• Megan, Elizabeth, and Roger interviewed on Tech Scene Chicago

    Megan, along with her collaborators physicist Elizabeth Hicks and composer Roger Zare, were excited and honored to have been interviewed on the Tech Scene Chicago- Radio Show on August 19, 2016. Thanks to Melanie Adcock and Lumpen Radio for having us on the show!
    If you'd like to hear the interview, you can check out the entire 2-hour broadcast online here. The interviews of the other two guests. Emile Cambry of Blue1647 and Deena McKay, are also wonderful and are highly recommended if you're interested in hearing about the awesome things they are doing with the tech scene in Chicago. But if you'd like to jump straight to hearing Elizabeth, Megan, and Roger, you can forward to 54:05 in the broadcast. Hope you enjoy!

  • Far From Equilibrium is Reader Recommended!

    Far From Equilibrium: Curiosity, Creativity, Uncertainty was recommended by the Chicago Reader! You can find a digital copy of that issue from June 23, 2016 here - You'll find us on page 5!

  • Far From Equilibrium at Links Hall in June 2016

    We are very excited to announce that the Far From Equilibrium project will continue in 2016! Our first happening will be a weekend of performances June 24th-26th at Links Hall. We are especially delighted to be working with composer Roger Zare for this version of the project!


    Far From Equilibrium: Curiosity, Creativity, Uncertainty
    June 24-26th, 7:00pm
    Links Hall, 3111 N Western Ave, Chicago IL 60618 www.linkshall.org
    $10 online, $15 at the door

    What drives research in science and in art? Curiosity? Uncertainty? Creativity? Perseverance? What are the similarities and differences between scientific and artistic research processes? In Far From Equilibrium, a choreographer, a composer, and a physicist work together to explore these questions. The first half of the evening is our creative collaboration: a 20-minute modern dance accompanied by original music. Both the dance and the music explore turbulence, a chaotic, complex, unstable twisting and stretching of fluid that is mysterious, even to scientists. In the second half of the evening, we invite you to join our research and carry out your own exploration. Enter our immersive research environment, filled with physics, dance, and music activities. Ask your own questions about the double pendulum, generate your own turbulent flow, improvise your own turbulence dance, or write your own composition. Question the show's dancers, musicians, and creators. Record your impressions on our question boards. Work with other audience members to create a piece of art. Unleash your curiosity and experience research, creativity and collaboration in a whole new way.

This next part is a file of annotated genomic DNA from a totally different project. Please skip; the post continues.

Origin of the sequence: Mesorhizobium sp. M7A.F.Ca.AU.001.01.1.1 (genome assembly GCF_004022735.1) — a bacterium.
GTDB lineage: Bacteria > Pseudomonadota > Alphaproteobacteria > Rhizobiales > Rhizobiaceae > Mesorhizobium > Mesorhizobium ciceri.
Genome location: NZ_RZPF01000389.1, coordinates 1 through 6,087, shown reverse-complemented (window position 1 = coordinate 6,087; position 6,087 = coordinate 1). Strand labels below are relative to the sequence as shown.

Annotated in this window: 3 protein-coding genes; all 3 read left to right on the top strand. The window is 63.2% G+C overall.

• Megan in Northwestern Magazine

    Megan in Northwestern Magazine

    Megan and her collaborator Elizabeth Hicks were mentioned in Northwestern Magazine!

  • Far From Equilibrium featured on Gizmodo

    Check out the awesome Gizmodo feature on Far From Equilibrium! The fantastic Jennifer Oullette, senior science editor at Gizmodo, interviewed Megan and Elizabeth and you can see her article here:

    gizmodo.com/far-from-equilibrium-translates-turbulence-into-dance

  • Far From Equilibrium at the Museum of Science and Industry

    Far From Equilibrium at the Museum of Science and Industry

    Megan's most recent project is a collaboration with astrophysicist Elizabeth Hicks, an artistic exploration of turbulence titled Far From Equilibrium. Turbulence is in most places in the universe: in cream stirred into coffee, in the raging, swirling flames of forest fires on Earth, and even in massive explosions of energy from the surface of our Sun. However, this chaotic, complex, unstable twisting and stretching of fluid is mysterious, even to the scientists who study it. Choreographer and scientist work together to interpret and embody the fundamental motions of turbulence, and invite audiences to immerse themselves in the beauty of turbulence and consider uncertainty, complexity, and how motion underlies form.

    This work was be performed at the Museum of Science and Industry as part of their Science Works event, an annual STEM career celebration, on October 17, 2015. This performance was also a part of Chicago Artists Month. The 20th Annual Chicago Artists Month highlights the work of hundreds of artists throughout Chicago with performances, exhibitions, open studios, tours and neighborhood art walks, and is presented by the Chicago Department of Cultural Affairs and Special Events.

    For more information about Far From Equilibrium, please visit the project website at
    epsilondeltalabs.org/far-from-equilibrium or find us on Facebook

    For more info on Chicago Artists Month, please visit chicagoartistsmonth.org